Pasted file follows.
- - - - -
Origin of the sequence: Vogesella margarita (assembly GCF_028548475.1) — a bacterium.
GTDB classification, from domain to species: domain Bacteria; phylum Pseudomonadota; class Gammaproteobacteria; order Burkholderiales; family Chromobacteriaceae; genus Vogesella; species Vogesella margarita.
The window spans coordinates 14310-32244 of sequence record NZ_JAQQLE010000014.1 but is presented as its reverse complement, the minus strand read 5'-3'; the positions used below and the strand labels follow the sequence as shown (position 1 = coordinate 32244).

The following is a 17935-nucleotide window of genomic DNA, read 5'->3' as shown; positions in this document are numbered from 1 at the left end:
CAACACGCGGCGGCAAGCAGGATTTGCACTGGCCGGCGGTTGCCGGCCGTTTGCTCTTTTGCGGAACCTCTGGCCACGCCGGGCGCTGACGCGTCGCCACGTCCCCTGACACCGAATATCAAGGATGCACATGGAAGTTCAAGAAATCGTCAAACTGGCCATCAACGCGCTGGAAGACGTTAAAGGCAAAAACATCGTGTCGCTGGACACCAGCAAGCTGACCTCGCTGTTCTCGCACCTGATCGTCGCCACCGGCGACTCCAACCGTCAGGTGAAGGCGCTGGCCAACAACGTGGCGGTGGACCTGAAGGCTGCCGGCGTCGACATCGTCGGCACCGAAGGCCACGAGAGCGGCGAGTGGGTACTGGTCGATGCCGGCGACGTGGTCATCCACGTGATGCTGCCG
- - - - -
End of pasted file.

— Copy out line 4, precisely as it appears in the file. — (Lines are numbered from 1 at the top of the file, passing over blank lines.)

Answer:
The following is a 17935-nucleotide window of genomic DNA, read 5'->3' as shown; positions in this document are numbered from 1 at the left end: